That is why God’s freedom (contra many Arminians) is not limited because he “can” do only what is good. His nature is perfect, so his will and the decisions it makes are perfect. Avoid the category error, and you avoid the problematic theology.

You also avoid the dubious conclusion that for God to determine nature is to destroy its freedom and creativity. Inanimate nature may have randomness, but its nature doesn’t include the freedom to choose. That’s why it’s inanimate, stupid. Is it bothered? But God, in sharp contrast, has the freedom to create from his creative and wise nature, and just loves to do it. And that’s why the world’s here, and why we are here. The triumph of loving freedom over impotent matter.

Now that we are here, we have genuine freedom of will  – but only the freedom appropriate to our limited human nature, and that is a nature created for the love and service of God, once fallen into the slavery of Satan and sin, but recreated in Christ for good works (which he prepared in advance for us to do). Is that such a dark dungeon to be in? I know a snake who might say it was, but I’ve a feeling it’s not true.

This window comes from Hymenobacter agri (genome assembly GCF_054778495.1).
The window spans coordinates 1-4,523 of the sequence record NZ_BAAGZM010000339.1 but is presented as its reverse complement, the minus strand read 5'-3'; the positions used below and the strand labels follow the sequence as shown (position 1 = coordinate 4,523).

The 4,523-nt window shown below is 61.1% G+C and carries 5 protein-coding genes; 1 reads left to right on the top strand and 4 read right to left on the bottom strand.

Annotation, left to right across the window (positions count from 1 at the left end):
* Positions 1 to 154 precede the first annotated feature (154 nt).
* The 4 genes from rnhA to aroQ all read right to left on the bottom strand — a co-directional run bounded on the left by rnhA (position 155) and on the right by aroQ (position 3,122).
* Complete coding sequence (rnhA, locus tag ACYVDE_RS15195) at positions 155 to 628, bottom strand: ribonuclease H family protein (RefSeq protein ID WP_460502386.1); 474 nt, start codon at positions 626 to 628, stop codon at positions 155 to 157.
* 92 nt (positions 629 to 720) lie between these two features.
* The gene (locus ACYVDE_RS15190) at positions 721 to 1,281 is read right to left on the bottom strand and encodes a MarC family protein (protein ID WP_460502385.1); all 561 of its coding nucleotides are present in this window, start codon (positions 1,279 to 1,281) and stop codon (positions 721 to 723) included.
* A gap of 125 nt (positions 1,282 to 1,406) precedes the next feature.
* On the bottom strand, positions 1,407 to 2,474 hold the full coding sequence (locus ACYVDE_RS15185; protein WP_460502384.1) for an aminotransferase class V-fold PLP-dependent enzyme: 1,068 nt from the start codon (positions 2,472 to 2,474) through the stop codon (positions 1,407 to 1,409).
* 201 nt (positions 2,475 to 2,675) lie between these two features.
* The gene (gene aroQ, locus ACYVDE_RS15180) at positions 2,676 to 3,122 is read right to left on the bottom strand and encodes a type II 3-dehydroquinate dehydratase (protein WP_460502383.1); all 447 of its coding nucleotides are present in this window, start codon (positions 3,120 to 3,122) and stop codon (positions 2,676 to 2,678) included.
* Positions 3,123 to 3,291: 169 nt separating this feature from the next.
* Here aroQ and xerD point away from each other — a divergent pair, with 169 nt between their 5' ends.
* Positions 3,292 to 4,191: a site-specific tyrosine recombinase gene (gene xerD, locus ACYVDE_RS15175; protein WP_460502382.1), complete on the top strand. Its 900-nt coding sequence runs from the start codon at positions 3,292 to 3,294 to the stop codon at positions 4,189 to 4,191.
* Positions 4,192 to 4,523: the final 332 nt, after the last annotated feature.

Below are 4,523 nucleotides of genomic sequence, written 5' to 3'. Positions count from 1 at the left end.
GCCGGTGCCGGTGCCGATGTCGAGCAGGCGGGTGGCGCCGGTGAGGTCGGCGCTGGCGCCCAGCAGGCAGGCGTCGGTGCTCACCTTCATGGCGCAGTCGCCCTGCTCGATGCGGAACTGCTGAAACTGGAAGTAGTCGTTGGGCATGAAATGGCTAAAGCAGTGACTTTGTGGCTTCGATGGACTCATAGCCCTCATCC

Jon Garvey

About Jon Garvey

Training in medicine (which was my career), social psychology and theology. Interests in most things, but especially the science-faith interface. The rest of my time, though, is spent writing, playing and recording music.
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3 Responses to Free will or Free will

  1. Cal says:

    Funny how modern day Arminianism has become Pelagian when the Remonstrance and Arminius (along with Wesley) would’ve disagreed with it very much so. His point was not that we have a free choice, arbitrarily, but God must open our eyes and presents us Grace, at which we can harden ourselves or choose it. I think it would be that grace, while making a new creation, is also a piecing back together of a broken image, so, while seeing through a glass darkly, we may not want it.